Some of you may have noticed. Recently we launched MailFred – a small helper for GMail – in public beta. MailFred is supposed to increase my – and potentially your – personal productivity.

There is one simply reason we built MailFred: We love the concept of Inbox Zero. And MailFred does help achieve just that. So we are really scratching our own itch.

Inbox Zero is a term coined by Merlin Mann, founder of 43folders. The basic idea is to have your inbox to “zero” most of the time (at the end of the day or at least at the end of the week). That’s not “Zero mails unread”, that’s “Zero mails I need to do something about (right now)”.

Every mail is an “action” item. Once a mail is opened/read there are five “purposeful” actions: delete, delegate, respond, defer, do. Choose at least one.

Image source: Slideshare presentation by Merlin Mann (see below).

The implications of this approach are simple yet powerful. Acting directly on an email and doing the next step means that

  1. The amount of how often a mail is touched is drastically reduced.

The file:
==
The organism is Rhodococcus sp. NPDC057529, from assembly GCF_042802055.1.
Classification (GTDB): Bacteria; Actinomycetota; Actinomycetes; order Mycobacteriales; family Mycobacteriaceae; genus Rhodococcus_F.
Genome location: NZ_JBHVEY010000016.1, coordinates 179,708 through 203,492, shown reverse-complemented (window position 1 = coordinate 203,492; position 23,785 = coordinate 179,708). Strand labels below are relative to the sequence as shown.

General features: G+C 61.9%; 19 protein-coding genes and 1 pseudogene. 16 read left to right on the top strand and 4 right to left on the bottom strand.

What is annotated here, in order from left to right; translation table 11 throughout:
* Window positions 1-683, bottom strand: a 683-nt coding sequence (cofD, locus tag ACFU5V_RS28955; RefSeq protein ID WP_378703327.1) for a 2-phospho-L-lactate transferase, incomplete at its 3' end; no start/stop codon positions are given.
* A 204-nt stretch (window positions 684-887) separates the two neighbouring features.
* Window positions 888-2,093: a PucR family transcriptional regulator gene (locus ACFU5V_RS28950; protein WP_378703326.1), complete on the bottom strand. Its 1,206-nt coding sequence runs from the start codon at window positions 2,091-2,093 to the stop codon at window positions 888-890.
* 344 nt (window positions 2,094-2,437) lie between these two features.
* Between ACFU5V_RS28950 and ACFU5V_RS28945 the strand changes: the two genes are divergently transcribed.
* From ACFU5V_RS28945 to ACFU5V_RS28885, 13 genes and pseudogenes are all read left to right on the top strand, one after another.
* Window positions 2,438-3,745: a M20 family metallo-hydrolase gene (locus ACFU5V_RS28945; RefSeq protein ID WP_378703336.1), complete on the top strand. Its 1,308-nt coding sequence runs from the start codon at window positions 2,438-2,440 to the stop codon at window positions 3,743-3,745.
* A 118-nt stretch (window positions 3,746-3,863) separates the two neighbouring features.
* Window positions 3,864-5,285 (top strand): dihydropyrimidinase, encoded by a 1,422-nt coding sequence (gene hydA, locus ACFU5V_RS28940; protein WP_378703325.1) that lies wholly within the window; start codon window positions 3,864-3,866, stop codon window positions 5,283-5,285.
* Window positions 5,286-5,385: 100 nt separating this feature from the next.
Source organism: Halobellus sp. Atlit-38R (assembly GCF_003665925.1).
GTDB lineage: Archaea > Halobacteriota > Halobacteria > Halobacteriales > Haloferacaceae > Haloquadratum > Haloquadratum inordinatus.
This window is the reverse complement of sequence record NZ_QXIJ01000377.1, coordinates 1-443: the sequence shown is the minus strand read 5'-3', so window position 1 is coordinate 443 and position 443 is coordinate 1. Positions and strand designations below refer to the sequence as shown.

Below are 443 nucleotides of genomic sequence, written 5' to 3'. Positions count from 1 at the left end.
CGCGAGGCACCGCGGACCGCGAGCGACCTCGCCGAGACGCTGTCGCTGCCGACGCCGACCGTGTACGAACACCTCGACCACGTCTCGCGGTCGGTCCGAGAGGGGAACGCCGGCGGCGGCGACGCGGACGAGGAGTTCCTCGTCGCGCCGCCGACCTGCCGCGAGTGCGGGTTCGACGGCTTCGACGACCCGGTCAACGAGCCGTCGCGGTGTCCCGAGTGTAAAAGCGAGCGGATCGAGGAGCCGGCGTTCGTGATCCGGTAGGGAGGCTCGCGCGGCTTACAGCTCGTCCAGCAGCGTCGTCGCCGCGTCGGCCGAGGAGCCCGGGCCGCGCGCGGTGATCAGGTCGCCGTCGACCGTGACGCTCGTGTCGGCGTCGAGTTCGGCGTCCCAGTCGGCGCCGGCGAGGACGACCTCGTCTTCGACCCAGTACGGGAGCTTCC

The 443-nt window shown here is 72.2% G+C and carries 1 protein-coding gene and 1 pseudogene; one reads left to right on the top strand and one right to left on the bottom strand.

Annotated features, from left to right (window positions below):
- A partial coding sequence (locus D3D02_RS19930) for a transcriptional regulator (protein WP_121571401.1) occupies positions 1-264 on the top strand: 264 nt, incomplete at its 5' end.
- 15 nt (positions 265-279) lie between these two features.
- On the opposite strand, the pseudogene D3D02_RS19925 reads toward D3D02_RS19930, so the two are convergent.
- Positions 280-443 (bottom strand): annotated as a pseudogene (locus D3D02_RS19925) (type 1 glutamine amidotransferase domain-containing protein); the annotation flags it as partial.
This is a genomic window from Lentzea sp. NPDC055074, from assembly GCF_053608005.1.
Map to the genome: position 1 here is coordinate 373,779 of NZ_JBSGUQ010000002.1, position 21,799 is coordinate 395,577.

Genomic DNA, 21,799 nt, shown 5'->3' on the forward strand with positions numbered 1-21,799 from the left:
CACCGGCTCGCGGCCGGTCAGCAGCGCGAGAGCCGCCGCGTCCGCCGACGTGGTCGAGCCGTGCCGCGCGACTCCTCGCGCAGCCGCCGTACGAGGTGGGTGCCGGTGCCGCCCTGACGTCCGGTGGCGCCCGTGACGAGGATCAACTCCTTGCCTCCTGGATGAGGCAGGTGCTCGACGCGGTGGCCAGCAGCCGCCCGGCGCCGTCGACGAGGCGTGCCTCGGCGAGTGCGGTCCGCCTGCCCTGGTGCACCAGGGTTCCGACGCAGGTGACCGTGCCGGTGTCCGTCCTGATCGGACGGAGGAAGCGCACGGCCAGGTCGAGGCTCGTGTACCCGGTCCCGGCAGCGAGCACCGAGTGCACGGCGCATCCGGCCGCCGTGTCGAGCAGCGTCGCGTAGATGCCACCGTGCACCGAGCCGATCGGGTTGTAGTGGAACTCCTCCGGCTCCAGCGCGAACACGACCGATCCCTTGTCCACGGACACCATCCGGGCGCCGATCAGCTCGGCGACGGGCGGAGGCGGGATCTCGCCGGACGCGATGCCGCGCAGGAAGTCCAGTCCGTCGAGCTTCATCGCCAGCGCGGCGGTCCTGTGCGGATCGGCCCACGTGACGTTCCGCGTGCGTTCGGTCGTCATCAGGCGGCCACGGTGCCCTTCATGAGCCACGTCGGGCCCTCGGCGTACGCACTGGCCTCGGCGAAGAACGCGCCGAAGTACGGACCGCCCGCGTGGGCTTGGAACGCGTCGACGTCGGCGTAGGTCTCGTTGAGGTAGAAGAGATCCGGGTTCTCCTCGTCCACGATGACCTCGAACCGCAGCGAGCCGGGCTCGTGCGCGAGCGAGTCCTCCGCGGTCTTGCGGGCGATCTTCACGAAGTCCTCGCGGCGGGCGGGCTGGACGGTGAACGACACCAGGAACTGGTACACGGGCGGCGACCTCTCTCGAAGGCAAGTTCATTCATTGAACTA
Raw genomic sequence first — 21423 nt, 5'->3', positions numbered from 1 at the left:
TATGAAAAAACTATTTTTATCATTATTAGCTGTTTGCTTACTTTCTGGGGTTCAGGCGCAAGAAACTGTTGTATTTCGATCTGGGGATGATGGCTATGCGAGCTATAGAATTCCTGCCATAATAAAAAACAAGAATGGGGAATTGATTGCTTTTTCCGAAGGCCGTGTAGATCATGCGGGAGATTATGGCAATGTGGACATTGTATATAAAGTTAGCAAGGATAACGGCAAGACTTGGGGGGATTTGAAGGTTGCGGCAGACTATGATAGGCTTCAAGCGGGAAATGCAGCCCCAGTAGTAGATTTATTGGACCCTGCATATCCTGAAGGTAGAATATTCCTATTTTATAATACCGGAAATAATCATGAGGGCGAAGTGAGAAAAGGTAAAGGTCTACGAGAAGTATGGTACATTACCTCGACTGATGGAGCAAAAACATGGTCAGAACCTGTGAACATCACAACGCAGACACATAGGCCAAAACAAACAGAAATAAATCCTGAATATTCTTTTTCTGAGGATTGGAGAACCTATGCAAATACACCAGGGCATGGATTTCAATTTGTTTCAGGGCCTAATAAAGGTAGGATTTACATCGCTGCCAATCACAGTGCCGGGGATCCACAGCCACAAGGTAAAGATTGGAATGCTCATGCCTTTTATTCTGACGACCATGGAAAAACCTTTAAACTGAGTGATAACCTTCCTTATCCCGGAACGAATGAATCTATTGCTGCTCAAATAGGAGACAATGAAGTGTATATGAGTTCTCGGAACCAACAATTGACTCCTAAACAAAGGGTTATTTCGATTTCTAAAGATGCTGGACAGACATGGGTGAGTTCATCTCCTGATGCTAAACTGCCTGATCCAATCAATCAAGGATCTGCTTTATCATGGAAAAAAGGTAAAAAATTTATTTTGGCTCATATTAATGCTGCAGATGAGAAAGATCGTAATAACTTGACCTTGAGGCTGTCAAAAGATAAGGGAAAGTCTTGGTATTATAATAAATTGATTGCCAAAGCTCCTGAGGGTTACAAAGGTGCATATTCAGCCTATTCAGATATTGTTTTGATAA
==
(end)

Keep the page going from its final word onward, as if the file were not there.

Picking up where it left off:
2. Clutter is removed from the inbox.
  3. Mails are out of your head because they are where they belong. It just feels better, doesn’t it?

To get a basic idea of the concept check out the slide show from Merlin Mann:

If you have more time you can also watch this video with a presentation at Google from 2007.

What do you think? Do you use inbox zero? Why, why not?

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7 Responses to Why the concept of Inbox Zero is great

  1. I just blogged: Why the concept of Inbox Zero is great

  2. @dankorebec says:

    Why the concept of Inbox Zero is great Some of you may have noticed. Recently we launched MailFred  – a small helpe

  3. @nicozorn says:

    Why the concept of Inbox Zero is great via @manuelkoelman

  4. big fan of inbox zero and just installed mailfred, first reminder scheduled for tomorrow morning. via @manuelkoelman

  5. I’m a big fan of Inbox Zero and hast achieved it for the last few days. Even though Inbox Zero is great, you need to also be cautious that you don’t fall into the trap that because you’re so focused on getting to Zero that you (ironically) obsess about mails and check your inbox continuously in order to clear it of any new mails!

    • Manuel says:

      Yes, you are absolutely right. One of the most efficient ways of answering mails is probably 1-2 times per day. Nevertheless, this depends to a certain extend on your job. More checks might be necessary if “real-time” is important (in your job) and/or you are expected to answer quickly (culture).

      With regards to inbox zero: It would probably be great to reach inbox zero once per day.

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